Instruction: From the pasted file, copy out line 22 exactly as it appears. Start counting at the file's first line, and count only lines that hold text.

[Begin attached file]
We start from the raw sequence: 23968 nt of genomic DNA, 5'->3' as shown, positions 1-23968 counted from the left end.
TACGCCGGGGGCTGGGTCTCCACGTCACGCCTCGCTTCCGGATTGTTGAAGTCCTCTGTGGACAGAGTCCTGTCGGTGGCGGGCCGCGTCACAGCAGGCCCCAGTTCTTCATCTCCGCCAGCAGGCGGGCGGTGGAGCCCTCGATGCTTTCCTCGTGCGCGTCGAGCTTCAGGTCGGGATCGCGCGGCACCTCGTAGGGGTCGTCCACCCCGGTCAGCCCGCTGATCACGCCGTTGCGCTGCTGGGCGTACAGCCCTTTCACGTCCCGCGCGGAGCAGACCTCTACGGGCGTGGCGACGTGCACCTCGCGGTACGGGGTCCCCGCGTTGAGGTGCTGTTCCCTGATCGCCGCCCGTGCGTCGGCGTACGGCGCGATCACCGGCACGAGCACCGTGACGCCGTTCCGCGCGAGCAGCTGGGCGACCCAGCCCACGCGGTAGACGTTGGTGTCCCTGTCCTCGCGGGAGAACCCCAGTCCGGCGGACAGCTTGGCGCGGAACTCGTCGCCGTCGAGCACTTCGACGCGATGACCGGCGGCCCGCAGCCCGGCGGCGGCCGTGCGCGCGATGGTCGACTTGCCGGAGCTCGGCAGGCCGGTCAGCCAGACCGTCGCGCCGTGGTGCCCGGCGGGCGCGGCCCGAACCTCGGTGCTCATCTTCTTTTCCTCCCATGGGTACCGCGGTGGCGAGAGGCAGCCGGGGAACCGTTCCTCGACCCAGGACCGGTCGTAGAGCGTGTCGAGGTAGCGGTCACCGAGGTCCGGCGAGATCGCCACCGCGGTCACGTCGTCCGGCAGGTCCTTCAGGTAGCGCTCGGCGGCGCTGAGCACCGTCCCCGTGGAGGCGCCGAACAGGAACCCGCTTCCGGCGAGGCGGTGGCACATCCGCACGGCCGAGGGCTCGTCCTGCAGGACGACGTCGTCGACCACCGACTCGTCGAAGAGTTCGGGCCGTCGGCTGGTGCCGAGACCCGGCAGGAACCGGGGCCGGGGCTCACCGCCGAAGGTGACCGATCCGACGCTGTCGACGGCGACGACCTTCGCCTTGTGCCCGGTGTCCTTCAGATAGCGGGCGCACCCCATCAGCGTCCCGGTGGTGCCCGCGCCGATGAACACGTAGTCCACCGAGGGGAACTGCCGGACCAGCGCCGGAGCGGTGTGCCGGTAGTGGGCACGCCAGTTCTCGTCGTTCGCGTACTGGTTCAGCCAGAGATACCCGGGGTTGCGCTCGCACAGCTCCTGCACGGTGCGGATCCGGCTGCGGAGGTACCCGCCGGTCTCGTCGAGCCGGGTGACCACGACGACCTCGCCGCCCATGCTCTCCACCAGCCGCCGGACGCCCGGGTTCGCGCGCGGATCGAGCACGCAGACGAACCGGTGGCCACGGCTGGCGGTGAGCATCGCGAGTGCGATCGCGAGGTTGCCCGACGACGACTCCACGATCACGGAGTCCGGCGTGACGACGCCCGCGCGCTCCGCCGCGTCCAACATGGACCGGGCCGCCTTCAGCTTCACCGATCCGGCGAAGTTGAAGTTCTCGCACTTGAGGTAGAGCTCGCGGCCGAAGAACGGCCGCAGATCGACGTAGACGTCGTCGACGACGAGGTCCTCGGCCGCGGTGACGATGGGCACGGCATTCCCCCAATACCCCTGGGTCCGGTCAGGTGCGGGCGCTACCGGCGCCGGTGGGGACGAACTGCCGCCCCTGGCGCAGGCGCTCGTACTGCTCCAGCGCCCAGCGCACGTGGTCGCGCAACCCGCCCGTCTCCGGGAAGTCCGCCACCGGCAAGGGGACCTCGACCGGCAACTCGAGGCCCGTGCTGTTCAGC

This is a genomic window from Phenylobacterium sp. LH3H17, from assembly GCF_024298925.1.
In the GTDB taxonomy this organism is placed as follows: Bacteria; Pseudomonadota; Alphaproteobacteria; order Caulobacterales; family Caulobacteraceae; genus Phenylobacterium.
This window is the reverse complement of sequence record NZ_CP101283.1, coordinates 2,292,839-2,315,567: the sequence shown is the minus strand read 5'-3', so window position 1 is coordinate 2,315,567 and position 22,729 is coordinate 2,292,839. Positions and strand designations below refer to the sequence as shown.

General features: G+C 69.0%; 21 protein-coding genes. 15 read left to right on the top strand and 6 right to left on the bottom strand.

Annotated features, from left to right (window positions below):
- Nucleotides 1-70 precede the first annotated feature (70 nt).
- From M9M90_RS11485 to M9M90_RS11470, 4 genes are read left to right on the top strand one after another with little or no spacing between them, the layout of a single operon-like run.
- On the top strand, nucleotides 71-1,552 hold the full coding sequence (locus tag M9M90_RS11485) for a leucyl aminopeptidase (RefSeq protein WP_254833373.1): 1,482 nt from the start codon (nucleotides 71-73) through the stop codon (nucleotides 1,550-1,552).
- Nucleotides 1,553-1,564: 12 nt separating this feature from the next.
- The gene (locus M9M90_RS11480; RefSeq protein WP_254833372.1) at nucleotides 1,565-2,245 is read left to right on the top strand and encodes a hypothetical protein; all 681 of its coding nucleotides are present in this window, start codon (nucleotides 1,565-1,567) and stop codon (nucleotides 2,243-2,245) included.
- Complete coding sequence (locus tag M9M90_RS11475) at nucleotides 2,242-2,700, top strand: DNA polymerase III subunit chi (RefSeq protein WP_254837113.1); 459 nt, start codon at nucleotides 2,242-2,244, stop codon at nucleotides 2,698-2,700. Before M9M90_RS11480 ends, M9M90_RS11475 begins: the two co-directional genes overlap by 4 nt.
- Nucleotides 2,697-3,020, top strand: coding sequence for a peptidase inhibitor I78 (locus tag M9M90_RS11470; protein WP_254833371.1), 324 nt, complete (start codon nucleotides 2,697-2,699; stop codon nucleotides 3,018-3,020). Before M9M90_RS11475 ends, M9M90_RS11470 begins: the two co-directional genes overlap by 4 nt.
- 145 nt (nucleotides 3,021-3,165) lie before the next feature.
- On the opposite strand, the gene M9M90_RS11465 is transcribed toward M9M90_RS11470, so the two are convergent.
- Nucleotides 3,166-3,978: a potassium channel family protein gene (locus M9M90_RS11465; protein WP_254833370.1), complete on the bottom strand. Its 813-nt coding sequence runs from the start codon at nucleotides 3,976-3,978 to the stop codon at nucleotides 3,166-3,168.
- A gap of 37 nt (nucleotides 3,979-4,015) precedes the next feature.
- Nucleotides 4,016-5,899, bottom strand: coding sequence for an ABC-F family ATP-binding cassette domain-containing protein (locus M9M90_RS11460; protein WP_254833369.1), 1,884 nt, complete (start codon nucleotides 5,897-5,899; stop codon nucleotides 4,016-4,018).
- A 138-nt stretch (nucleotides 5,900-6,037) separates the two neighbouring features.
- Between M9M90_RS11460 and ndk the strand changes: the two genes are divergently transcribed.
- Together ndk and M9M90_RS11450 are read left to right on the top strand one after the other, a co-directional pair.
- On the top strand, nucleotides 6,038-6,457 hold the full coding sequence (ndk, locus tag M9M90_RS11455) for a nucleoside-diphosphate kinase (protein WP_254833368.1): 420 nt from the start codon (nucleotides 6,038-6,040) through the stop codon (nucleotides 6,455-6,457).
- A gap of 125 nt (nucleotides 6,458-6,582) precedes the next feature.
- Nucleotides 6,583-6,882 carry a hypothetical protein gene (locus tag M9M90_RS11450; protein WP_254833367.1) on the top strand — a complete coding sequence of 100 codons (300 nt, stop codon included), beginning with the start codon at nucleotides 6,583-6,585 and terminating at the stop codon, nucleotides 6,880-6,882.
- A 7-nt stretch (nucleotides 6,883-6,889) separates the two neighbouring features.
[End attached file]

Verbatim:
- Together ndk and M9M90_RS11450 are read left to right on the top strand one after the other, a co-directional pair.